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How to Prepare for a Hurricane

Here are a few things to do if you’re preparing to deal with a hurricane:

  • Stock up on a 7-day supply of water and non-perishable foods, and gas up your cars. Don’t forget pet food and supplies.
  • Get batteries, flashlights, lanterns, manual can openers, paper plates and plasticware.
  • Campstoves and propane or grills are good for cooking post-hurricane if you lose power.
  • Refill any prescriptions for you and your family and pets. Most insurance companies will allow you to early-refill during the time of an impending hurricane without penalty.
  • Make sure you have special items your children will need to get through the storm or having to evacuate…toys, cuddles, and special books.
  • Get some cash, because ATMs may be down for awhile.
  • Find your first aid kit or make one by putting first aid supplies in a plastic bag. Bandaids, bandages, anti-inflammatories, alcohol, and antibacterial ointment should be in there. Put it in your safe room or in your car if you may have to evacuate.
  • Have a small bag or backpack with a change of clothes, toothbrush, and medications that you could leave your house immediately with if necessary.
  • Insect spray may be helpful if power goes out and window and doors need to be opened for air, if there are mosquitoes.
  • Get your pets’ carriers out and ready in case of a need to leave quickly. Have a small bag with a few days worth of pet food with them.
  • Place your important documents like homeowners or renters insurance policy, passports, etc in a safe box that is waterproof and that you can take with you easily. You can also add things that are not easily replaceable like flash drives, glasses, bite guards, credit cards, extra sets of keys.
  • Take pictures and/or video with your cellphone of the inside, outside, and contents of drawers and closets of your home to make taking inventory for insurance purposes easier if necessary post-hurricane.
  • Turn off gas if you are leaving your home and during the hurricane.
  • Fill up your bathtub with water to use to flush toilets later.
  • Bring in anything from outside that you can move by shoving it hard with your foot. Hurricane force winds can turn many things into dangerous projectiles.
  • If you have shutters, use them. If you can put up plywood, do so.
  • Do all your laundry before the storm. It may be awhile before you can do any afterward.
  • Put bottles of water in your freezer before the power goes out.
  • Locate the nearest American Red Cross shelter in your area, even if you think you will not need it.
  • Find the room in your home or apartment that has no or the fewest windows or is an interior part of the home. Put some of your supplies there, like water bottles, flashlights, radio, phone and chargers, and some food in case you were to become trapped there. Stay there if there are tornado warnings with the hurricane.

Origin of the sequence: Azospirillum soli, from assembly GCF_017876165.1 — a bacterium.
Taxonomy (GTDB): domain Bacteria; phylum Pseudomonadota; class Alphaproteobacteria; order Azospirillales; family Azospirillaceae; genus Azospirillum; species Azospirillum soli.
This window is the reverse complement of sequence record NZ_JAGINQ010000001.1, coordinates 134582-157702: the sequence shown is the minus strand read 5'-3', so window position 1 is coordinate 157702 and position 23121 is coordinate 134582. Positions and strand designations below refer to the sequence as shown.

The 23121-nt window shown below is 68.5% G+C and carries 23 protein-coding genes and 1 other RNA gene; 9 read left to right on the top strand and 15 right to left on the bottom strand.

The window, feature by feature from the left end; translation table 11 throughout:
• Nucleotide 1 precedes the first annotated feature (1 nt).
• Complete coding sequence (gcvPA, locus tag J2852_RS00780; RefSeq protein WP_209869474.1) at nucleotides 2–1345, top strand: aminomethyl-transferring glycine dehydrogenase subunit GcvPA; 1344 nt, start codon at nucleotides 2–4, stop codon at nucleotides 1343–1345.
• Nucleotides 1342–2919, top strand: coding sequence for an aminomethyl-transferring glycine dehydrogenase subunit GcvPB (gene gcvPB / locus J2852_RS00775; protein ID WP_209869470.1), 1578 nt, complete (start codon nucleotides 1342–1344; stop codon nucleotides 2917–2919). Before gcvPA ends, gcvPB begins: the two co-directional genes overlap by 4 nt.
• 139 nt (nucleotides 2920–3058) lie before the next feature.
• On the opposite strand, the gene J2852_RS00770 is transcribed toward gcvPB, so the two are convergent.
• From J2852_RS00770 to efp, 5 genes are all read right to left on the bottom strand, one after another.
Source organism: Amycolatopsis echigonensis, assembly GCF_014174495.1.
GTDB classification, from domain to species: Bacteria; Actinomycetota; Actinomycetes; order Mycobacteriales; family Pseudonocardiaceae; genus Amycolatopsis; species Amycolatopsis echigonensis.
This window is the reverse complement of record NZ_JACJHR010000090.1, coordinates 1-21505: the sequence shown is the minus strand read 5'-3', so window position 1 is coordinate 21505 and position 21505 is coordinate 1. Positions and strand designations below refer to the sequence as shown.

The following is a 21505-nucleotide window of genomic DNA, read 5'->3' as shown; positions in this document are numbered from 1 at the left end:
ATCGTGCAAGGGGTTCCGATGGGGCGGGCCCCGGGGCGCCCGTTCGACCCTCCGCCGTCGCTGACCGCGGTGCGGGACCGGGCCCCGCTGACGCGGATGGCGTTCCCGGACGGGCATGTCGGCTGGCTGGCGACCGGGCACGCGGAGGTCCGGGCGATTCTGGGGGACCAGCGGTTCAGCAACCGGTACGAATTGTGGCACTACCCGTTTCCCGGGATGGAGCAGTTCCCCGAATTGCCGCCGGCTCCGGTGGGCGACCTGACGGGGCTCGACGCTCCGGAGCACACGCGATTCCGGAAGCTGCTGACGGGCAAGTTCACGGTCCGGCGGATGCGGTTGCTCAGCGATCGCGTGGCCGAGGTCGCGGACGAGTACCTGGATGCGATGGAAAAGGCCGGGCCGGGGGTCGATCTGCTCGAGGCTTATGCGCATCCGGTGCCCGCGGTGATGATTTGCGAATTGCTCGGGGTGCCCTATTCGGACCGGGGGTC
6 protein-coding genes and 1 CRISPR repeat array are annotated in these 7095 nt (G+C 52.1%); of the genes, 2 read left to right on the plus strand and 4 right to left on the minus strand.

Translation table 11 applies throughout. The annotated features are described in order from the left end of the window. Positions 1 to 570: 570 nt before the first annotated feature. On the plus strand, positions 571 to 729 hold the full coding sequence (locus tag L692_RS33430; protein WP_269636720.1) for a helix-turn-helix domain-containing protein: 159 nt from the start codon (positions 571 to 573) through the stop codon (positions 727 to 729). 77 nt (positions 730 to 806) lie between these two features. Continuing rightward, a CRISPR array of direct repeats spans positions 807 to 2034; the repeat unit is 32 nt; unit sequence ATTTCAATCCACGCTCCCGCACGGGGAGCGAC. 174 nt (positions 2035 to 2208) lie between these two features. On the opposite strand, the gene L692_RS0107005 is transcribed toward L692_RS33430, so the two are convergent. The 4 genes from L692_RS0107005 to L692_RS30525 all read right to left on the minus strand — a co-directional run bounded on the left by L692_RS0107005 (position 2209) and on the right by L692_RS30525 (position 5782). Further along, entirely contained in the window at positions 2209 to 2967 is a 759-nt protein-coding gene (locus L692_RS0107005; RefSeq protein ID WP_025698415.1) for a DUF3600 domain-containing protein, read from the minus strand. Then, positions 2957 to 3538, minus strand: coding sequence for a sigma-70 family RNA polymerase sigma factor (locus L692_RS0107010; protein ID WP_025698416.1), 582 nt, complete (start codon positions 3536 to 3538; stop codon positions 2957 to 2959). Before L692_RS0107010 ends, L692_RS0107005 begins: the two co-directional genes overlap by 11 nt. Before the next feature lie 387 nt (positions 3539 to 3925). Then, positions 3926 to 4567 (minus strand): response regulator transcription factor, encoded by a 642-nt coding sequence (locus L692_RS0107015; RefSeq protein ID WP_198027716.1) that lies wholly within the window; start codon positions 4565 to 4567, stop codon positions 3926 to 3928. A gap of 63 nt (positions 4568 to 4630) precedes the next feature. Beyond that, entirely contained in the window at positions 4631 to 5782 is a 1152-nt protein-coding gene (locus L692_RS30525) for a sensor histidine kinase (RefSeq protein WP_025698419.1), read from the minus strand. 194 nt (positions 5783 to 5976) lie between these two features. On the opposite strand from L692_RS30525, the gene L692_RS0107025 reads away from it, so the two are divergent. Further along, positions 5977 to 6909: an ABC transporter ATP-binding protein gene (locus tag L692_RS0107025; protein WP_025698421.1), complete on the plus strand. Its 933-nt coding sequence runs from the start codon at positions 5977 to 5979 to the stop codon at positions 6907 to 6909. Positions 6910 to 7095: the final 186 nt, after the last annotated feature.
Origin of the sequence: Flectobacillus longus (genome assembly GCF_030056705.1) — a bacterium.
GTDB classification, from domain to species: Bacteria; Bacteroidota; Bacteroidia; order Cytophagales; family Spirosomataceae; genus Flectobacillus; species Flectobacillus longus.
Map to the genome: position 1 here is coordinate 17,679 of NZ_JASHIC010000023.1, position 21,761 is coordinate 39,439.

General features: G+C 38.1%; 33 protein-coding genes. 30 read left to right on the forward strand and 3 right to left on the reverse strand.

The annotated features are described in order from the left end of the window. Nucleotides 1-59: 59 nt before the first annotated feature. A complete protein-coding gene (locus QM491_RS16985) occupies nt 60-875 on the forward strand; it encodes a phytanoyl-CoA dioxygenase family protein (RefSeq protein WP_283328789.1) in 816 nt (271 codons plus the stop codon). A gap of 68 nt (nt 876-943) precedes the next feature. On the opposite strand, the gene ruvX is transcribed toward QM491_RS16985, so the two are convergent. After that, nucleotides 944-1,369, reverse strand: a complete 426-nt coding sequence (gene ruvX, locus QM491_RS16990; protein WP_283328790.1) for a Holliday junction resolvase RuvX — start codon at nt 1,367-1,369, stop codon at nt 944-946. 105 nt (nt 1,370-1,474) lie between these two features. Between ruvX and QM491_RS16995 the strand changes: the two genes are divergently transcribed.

• Move your cars (if possible) where they will not have trees or tree limbs fall on them.
  • The day of the hurricane, set your air conditioning a few degrees lower to cool the house in case the power goes out. It will give you a few hours of cool air.
  • If your power goes out, try to use flashlights or lanterns and not candles. Candles are a fire hazard and smoke over time can cause breathing problems, especially for asthma sufferers.
  • During the hurricane, keep windows closed and shades or curtains drawn, inside doors shut and external door braced if possible.
  • Resist venturing out during the storm due to objects being whipped up by the wind becoming projectiles. Remember that a lull could be the eye of the storm and is only temporary.
  • After the storm, be aware that downed power lines can cause electrocution. Be wary of standing water. Also, animals and pets may have been displaced from their homes.
  • Have rain ponchos, hardhats, gloves, and headlamp/flashlights ready if you have to venture out in the storm to remove trees from the house, etc. But it’s best to leave them until after the storm.
  • Never use a generator inside your home and always follow directions to use them away from windows, doors, and vents that could allow dangerous fumes into the house.
  • Boil water that may not be safe for at least a minute and let it cool before using. If you can’t boil it, eight drops (1/8th teaspoon) of bleach per gallon of water will help to decontaminate water.
  • Don’t eat any previously refrigerated food that has been at room temperature for two hours or more. And cook and eat any food that is losing refrigeration as soon as possible.
  • If you live in a flood-prone area, pay close attention to evacuation orders and be ready to leave immediately. But do not attempt to drive in flooding water. Get to the top floor of your house.

The day the hurricane is coming in, We always go to my local pizza place. It always stays open until the hurricane is about an hour or two from being on top of us. We order two large pizzas and take them home. They’re great to have for the first day/night or night/day when you’re trying to not open the refrigerator door. And there’s never a bad time for pizza.

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